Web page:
Christchurch Quake Map
I have been an avid advocate for PRINCE2
as the project management
methodology with agile practices incorporated to deliver the specialised products of the project (software, hardware, service etc.). I have recently been working with the Canterbury Earthquake Recovery Authority (CERA) to provide geospatial support required for evidence based decision making as it charts a course for a difficult journey to bring Christchurch
city and the Canterbury region
as a whole back on its feet. This has led me to ask if PRINCE2 or agile methodologies
can be used to deliver a project of this nature.
Let us review the fundamental tenets of the two methodologies. The key to PRINCE2 is the management structure of the organisation. Here I refer to the project management structure with the Senior User representatives as the organisation, rather than the entity which the project is being conducted for. In a state of emergency or its aftermath, most of the staff in CERA are seconded from other government agencies. They are so busy keeping the ‘lights on’ in their existing roles, having an effective Senior User group becomes virtually impossible.
Agile too requires participation of the stakeholders. It is assumed the users have the ability to help plan, prioritise the product backlog and provide timely feedback of stories in progress. Many of the staff simply do not have the time luxury to do justice to that. They are not only involved in the recovery of the region, but also their individual lives. Priorities also change from day to day. While some may argue this is ideal for agile delivery, there is a limit to agility. The fine line between agility and chaos is crossed more often than not.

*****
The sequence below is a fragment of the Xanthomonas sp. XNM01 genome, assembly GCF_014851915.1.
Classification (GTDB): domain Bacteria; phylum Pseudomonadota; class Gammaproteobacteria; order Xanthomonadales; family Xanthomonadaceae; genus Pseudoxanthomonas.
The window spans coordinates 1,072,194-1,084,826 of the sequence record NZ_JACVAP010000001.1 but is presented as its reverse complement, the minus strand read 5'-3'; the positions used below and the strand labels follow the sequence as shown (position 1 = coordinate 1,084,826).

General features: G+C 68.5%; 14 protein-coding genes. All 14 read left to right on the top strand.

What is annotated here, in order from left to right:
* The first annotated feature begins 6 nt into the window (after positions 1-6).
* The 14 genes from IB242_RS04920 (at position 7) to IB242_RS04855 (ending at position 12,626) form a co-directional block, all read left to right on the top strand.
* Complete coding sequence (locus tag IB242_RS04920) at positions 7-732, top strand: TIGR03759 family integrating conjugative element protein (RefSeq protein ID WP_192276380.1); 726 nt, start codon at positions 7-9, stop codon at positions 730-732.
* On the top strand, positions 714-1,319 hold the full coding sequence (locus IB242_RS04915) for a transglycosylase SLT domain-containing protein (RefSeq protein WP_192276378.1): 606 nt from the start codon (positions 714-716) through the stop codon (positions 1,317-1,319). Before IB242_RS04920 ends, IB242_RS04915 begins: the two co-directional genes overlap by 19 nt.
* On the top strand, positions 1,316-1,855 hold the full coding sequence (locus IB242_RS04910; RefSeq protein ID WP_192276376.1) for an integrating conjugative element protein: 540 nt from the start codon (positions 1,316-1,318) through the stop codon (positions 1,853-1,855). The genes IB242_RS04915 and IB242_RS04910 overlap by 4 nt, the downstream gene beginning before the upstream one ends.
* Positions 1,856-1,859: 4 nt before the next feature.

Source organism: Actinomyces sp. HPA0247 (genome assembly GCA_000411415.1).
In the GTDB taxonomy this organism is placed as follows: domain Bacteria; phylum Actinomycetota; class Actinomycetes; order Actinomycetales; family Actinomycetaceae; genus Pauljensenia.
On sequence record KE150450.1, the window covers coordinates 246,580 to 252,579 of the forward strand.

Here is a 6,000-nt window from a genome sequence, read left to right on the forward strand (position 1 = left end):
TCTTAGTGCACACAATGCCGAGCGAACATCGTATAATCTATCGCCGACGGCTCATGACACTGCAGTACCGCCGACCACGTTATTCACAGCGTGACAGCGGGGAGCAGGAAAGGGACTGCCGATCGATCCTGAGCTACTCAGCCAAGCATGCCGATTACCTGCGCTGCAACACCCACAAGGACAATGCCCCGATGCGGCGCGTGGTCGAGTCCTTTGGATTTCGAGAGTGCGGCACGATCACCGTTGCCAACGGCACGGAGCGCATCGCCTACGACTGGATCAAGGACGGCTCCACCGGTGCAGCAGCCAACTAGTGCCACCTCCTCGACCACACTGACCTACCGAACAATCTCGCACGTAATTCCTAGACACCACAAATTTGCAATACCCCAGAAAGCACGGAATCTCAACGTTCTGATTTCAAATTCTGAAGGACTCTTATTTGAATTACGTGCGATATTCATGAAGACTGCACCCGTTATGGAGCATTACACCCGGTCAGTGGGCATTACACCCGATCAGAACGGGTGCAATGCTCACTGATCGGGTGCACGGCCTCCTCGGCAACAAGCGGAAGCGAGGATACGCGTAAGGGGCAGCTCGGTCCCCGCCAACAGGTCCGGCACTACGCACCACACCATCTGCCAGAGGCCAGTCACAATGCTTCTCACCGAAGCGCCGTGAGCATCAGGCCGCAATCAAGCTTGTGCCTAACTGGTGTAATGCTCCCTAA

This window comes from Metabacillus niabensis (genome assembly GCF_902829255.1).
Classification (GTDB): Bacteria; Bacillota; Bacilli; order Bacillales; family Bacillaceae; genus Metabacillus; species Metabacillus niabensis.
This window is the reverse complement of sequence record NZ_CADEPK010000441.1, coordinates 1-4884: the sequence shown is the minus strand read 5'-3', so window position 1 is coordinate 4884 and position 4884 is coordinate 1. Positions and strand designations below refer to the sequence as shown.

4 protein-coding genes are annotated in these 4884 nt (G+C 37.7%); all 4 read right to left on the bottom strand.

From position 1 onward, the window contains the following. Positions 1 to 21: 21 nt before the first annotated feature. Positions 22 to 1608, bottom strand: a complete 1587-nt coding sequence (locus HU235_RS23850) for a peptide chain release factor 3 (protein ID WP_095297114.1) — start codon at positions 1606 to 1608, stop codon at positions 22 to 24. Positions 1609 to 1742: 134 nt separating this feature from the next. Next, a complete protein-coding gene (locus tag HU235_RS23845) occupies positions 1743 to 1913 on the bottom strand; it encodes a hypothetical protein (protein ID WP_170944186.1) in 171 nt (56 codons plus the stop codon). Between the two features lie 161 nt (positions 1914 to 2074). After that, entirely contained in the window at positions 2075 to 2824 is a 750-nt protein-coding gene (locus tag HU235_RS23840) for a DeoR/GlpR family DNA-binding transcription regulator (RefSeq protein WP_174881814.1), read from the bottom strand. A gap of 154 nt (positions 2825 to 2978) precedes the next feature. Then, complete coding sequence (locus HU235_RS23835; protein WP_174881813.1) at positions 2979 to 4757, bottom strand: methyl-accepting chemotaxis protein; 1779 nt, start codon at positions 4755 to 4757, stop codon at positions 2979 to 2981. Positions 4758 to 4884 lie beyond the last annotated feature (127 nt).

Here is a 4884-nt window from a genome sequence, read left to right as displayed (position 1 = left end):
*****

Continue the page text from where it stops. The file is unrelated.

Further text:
A factor that has impact on both methodologies is the fact that most data owners are outside CERA and the service provider. Data is owned by the city and regional regulatory authorities, engineering companies assessing the damage. While there are some powers that CERA can use to ensure data requests, it becomes a futile exercise brandishing big guns to achieve small gains. What is required is more of people (or organisation) management to ensure high morale and a sense of accomplishment together.
The key to success here is programme management ahead of time. It is key to have a Spatial Data Infrastructure (SDI) where the various agencies can find and harvest data. Encouragement needs to be provided to ensure participation is seen as beneficial to all parties. There is always apprehension about data quality and the likelihood of others discovering those errors. Rather than having those as barriers to participation, it needs to be seen as opportunities to improve data quality through feedback.
When not in emergency, it may seem there is little benefit to undertaking such a programme. Benefits of the programme needs to be judged not on what it is achieving in the existing business processes of the organisations, rather the opportunity costs of not having knowledge or access to the data to undertake more accurate analysis or create additional products. In times of emergency this becomes the information backbone of recovery efforts and policy decision making. This has to be managed as a programme, not a project.